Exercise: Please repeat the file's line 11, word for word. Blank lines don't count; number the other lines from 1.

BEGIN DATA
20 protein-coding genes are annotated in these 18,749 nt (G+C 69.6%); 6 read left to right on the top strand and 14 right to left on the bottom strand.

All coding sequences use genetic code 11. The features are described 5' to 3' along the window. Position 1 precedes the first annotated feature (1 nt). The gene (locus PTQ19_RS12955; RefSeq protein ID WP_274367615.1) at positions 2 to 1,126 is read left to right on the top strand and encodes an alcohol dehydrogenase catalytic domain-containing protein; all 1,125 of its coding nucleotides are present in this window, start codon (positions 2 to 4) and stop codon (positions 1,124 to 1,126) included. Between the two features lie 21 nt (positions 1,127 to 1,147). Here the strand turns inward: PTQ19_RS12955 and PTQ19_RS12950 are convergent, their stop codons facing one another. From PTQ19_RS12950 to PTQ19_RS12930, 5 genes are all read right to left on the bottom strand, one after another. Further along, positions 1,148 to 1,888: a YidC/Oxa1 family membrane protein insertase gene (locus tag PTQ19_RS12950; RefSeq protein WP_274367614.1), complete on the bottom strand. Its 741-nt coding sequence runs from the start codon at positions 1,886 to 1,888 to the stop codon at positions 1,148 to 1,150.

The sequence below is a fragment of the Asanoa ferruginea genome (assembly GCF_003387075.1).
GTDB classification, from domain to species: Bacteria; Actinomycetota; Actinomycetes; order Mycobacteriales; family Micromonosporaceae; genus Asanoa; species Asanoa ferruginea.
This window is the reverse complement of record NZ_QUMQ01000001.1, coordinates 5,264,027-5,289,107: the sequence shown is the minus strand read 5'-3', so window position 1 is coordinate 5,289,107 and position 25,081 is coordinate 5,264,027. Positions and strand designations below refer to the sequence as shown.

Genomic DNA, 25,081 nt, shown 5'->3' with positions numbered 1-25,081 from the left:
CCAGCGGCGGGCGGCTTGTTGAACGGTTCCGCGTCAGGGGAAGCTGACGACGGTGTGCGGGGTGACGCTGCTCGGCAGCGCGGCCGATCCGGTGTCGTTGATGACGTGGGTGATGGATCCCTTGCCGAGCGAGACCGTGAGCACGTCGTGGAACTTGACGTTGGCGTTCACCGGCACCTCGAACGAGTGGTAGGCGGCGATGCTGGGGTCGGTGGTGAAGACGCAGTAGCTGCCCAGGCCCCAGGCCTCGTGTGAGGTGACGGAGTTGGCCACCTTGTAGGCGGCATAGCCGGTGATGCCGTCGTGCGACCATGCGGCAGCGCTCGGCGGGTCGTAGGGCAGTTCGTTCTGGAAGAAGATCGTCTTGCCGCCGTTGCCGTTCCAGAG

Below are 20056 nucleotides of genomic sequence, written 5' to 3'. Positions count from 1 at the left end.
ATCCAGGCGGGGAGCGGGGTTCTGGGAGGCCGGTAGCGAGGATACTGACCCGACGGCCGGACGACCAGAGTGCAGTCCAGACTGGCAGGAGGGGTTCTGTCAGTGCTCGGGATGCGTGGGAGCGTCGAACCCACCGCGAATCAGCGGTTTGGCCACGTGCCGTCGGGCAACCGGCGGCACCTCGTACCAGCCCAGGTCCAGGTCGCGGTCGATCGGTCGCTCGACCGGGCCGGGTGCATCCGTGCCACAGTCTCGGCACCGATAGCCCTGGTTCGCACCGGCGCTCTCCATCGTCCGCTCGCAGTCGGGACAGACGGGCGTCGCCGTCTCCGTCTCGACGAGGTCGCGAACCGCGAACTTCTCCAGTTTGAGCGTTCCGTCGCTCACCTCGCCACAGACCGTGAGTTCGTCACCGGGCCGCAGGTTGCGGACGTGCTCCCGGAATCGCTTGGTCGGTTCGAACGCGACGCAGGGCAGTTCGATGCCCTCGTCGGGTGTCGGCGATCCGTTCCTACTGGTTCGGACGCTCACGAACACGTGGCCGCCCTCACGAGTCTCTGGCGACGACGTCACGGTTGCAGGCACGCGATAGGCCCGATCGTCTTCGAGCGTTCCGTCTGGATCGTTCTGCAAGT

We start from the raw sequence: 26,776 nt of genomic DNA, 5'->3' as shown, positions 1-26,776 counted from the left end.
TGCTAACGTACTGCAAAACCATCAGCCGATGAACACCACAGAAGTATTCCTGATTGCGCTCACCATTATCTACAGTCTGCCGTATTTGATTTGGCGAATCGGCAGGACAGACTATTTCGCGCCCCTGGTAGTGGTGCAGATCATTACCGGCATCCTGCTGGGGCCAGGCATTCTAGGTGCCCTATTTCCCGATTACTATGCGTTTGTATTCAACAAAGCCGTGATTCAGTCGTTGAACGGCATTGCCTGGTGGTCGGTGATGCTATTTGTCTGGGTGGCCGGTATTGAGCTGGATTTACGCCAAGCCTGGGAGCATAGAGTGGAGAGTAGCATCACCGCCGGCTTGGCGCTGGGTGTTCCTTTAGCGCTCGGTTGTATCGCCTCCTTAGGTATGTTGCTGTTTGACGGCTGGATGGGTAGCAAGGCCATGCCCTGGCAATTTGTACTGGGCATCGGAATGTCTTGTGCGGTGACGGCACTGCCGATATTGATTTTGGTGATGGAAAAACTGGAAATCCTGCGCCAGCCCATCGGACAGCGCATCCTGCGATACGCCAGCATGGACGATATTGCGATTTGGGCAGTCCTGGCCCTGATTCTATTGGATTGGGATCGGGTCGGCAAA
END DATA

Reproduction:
TGCTAACGTACTGCAAAACCATCAGCCGATGAACACCACAGAAGTATTCCTGATTGCGCTCACCATTATCTACAGTCTGCCGTATTTGATTTGGCGAATCGGCAGGACAGACTATTTCGCGCCCCTGGTAGTGGTGCAGATCATTACCGGCATCCTGCTGGGGCCAGGCATTCTAGGTGCCCTATTTCCCGATTACTATGCGTTTGTATTCAACAAAGCCGTGATTCAGTCGTTGAACGGCATTGCCTGGTGGTCGGTGATGCTATTTGTCTGGGTGGCCGGTATTGAGCTGGATTTACGCCAAGCCTGGGAGCATAGAGTGGAGAGTAGCATCACCGCCGGCTTGGCGCTGGGTGTTCCTTTAGCGCTCGGTTGTATCGCCTCCTTAGGTATGTTGCTGTTTGACGGCTGGATGGGTAGCAAGGCCATGCCCTGGCAATTTGTACTGGGCATCGGAATGTCTTGTGCGGTGACGGCACTGCCGATATTGATTTTGGTGATGGAAAAACTGGAAATCCTGCGCCAGCCCATCGGACAGCGCATCCTGCGATACGCCAGCATGGACGATATTGCGATTTGGGCAGTCCTGGCCCTGATTCTATTGGATTGGGATCGGGTCGGCAAA